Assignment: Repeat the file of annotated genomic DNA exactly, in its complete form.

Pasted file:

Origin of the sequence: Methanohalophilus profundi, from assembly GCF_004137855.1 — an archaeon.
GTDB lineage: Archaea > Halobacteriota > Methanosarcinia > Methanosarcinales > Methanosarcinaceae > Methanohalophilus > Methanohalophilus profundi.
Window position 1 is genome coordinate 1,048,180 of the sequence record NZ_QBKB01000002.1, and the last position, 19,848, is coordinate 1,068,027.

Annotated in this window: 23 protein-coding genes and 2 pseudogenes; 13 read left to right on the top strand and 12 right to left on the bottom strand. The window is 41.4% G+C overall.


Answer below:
Origin of the sequence: Methanohalophilus profundi, from assembly GCF_004137855.1 — an archaeon.
GTDB lineage: Archaea > Halobacteriota > Methanosarcinia > Methanosarcinales > Methanosarcinaceae > Methanohalophilus > Methanohalophilus profundi.
Window position 1 is genome coordinate 1,048,180 of the sequence record NZ_QBKB01000002.1, and the last position, 19,848, is coordinate 1,068,027.

Annotated in this window: 23 protein-coding genes and 2 pseudogenes; 13 read left to right on the top strand and 12 right to left on the bottom strand. The window is 41.4% G+C overall.